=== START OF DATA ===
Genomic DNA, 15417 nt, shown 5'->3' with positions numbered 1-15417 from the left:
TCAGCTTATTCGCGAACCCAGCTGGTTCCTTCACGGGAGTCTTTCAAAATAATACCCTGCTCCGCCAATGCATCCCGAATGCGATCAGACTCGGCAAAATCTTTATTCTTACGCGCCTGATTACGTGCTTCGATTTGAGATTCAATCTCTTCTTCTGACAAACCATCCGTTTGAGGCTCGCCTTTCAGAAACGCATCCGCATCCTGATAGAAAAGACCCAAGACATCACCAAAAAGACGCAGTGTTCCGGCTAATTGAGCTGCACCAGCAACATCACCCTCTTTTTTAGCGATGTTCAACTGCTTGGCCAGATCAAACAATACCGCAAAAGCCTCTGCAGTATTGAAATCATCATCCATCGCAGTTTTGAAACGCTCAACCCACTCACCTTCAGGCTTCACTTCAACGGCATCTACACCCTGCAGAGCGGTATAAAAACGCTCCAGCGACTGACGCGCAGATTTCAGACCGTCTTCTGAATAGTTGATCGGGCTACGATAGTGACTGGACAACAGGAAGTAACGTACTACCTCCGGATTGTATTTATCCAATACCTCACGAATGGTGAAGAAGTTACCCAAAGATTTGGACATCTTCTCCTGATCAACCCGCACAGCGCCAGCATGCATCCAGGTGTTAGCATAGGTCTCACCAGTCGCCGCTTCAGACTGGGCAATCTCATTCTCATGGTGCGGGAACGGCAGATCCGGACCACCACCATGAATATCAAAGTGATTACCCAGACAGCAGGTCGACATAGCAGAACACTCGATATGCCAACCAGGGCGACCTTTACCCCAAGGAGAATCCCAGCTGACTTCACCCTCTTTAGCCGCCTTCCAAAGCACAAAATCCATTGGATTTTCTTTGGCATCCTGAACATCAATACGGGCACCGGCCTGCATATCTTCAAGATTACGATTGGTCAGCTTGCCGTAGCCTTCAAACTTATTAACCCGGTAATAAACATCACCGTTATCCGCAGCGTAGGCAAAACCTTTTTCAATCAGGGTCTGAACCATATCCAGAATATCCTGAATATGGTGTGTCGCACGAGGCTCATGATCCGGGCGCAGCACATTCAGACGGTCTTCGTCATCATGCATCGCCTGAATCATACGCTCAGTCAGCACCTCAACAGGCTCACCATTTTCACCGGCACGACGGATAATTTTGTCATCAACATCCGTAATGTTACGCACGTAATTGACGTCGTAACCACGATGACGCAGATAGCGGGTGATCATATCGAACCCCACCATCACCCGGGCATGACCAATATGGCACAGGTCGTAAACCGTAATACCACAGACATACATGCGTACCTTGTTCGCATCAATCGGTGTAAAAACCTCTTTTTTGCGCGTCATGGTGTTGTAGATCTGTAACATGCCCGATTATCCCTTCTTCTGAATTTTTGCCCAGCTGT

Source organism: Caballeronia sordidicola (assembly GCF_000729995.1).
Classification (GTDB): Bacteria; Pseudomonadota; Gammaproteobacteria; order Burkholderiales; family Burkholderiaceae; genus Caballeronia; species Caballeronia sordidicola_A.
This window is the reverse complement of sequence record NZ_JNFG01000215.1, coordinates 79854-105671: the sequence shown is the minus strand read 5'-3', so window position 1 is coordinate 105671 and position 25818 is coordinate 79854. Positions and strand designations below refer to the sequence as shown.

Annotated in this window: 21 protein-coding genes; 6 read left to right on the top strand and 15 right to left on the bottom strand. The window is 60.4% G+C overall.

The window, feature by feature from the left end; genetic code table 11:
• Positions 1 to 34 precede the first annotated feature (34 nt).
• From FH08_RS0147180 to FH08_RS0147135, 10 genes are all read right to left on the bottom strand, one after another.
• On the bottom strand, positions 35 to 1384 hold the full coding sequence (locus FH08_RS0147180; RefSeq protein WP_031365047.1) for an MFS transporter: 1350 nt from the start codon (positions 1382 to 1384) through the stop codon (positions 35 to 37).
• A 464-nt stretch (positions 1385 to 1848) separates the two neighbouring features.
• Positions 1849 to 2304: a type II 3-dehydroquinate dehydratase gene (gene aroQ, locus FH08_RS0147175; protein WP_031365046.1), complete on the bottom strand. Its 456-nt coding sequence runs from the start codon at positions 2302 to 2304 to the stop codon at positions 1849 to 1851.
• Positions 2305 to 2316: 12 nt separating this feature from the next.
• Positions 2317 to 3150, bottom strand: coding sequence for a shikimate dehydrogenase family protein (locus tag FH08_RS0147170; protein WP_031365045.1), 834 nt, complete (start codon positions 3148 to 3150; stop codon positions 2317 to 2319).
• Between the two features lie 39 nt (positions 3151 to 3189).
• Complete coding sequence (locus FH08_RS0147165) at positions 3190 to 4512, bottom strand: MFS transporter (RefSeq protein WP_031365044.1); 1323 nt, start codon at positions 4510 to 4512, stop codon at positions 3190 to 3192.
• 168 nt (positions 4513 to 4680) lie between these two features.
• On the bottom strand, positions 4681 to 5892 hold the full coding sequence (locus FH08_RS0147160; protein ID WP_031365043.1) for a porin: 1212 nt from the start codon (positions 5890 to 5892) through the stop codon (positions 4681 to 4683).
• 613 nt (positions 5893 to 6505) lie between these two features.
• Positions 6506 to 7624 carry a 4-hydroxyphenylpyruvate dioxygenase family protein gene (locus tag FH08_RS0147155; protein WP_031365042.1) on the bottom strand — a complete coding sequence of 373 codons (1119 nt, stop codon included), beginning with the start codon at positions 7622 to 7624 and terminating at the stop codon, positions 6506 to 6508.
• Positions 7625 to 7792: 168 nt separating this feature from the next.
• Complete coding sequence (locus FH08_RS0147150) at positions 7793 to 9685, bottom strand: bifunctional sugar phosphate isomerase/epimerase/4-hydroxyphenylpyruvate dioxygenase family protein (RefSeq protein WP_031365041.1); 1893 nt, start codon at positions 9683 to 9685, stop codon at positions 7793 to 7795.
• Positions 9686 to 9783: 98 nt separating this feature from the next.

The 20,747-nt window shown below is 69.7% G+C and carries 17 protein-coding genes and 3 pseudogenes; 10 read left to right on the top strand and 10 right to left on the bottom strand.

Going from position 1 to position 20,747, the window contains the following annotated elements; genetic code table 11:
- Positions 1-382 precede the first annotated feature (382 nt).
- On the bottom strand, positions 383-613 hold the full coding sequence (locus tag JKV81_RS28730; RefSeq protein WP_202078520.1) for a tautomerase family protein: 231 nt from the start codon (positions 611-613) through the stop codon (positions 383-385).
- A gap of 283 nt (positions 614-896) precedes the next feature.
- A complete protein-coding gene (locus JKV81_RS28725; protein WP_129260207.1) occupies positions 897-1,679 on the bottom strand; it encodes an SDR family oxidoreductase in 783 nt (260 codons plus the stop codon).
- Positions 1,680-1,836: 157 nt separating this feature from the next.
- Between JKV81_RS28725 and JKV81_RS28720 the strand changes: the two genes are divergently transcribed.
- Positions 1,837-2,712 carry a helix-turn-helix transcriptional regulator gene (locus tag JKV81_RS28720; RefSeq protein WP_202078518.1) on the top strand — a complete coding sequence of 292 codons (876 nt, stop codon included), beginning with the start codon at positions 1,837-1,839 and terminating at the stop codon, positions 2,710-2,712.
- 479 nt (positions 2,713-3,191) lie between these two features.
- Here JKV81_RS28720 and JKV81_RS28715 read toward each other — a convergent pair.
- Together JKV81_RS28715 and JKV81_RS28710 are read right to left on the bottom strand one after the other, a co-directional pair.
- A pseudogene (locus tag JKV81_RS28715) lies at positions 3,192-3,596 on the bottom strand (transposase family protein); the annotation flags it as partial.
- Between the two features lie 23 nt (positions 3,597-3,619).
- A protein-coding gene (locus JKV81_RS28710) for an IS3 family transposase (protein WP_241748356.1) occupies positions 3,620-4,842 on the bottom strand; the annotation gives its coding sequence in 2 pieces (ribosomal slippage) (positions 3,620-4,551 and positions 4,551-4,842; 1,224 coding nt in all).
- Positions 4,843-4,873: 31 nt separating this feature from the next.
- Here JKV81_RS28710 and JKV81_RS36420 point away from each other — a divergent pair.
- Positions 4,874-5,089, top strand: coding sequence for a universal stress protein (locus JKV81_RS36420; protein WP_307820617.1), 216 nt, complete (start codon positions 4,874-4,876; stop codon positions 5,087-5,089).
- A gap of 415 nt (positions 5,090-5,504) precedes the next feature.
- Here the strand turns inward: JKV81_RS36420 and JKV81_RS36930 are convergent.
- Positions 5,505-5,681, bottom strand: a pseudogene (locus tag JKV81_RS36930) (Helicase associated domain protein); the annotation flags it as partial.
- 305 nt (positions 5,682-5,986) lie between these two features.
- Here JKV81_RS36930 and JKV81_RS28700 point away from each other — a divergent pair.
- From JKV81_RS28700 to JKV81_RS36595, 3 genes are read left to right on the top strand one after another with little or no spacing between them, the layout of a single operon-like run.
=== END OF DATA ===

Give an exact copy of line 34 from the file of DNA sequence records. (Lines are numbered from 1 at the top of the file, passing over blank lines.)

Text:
- Here JKV81_RS28720 and JKV81_RS28715 read toward each other — a convergent pair.